Sam's comments on Carteret's obsessiveness reminds me of the behaviour of some people when the transmission of Aids was not clearly understood: people became fearful of touch and kissing, carried their own bottles of water around, drank beer from the bottle and so on.

Second Reading

LKvM  •  Link

keys = quais

john  •  Link

Pepys seems to have a soft spot for dogs. He recorded his happiness upon finding his lost dog and recorded the loss of Penington's dog.

Third Reading

San Diego Sarah  •  Link

Meanwhile at the Oxford Court, Charles II today takes a stand against misinformation by authorizing the first issue of The Oxford Gazette.
After their return to London, it became the London Gazette, published twice a week.

The London Gazette is not a conventional newspaper covering general news: it is the official journal of the British government and is published on behalf of Her Majesty’s Stationery Office, making it subject to Crown copyright. When it was first published, it was sent by post to subscribers, rather than being purchasable on the streets from hawkers.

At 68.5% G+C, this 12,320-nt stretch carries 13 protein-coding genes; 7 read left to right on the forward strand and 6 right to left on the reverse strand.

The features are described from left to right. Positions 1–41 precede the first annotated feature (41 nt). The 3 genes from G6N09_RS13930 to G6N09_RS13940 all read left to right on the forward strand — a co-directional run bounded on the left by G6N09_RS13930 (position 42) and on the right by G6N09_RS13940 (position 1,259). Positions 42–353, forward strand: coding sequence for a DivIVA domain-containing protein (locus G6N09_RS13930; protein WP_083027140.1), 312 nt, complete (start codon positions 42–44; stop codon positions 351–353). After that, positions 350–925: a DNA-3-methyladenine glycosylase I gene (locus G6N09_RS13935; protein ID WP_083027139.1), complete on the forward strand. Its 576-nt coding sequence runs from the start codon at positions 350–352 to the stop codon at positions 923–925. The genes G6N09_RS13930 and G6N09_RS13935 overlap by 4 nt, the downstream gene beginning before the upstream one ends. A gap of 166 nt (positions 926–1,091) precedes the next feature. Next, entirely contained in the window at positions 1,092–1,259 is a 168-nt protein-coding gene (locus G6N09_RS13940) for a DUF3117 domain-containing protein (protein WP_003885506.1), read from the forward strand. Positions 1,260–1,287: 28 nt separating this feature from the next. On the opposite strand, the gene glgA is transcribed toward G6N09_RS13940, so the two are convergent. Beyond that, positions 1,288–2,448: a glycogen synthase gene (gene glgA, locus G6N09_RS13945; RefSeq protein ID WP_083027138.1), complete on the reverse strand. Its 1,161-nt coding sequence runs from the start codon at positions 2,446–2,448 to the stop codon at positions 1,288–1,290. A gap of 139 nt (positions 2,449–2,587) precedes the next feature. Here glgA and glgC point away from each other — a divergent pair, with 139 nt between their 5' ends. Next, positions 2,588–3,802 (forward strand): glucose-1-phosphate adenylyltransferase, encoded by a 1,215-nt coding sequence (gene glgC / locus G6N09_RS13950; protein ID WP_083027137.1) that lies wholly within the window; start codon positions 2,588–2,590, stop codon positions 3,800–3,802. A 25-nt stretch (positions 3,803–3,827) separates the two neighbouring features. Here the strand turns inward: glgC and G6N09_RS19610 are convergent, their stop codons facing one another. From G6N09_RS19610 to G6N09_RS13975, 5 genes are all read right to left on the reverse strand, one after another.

The London Gazette’s appearance came during a particularly turbulent time. The English Civil Wars were within recent memory, and had been partly fueled by propaganda, with both sides utilizing printing to support their causes and denounce their enemy.

The Restoration was one of glamour, excess, and also political instability. Charles II’s crown was far from secure.

The term ‘fake news’ is a 21st century one, but applies equally to 17th century Britain. Impartial, current, comprehensive news coverage was needed. Instead, information was often delivered late, and was frequently written with political and/or religious bias.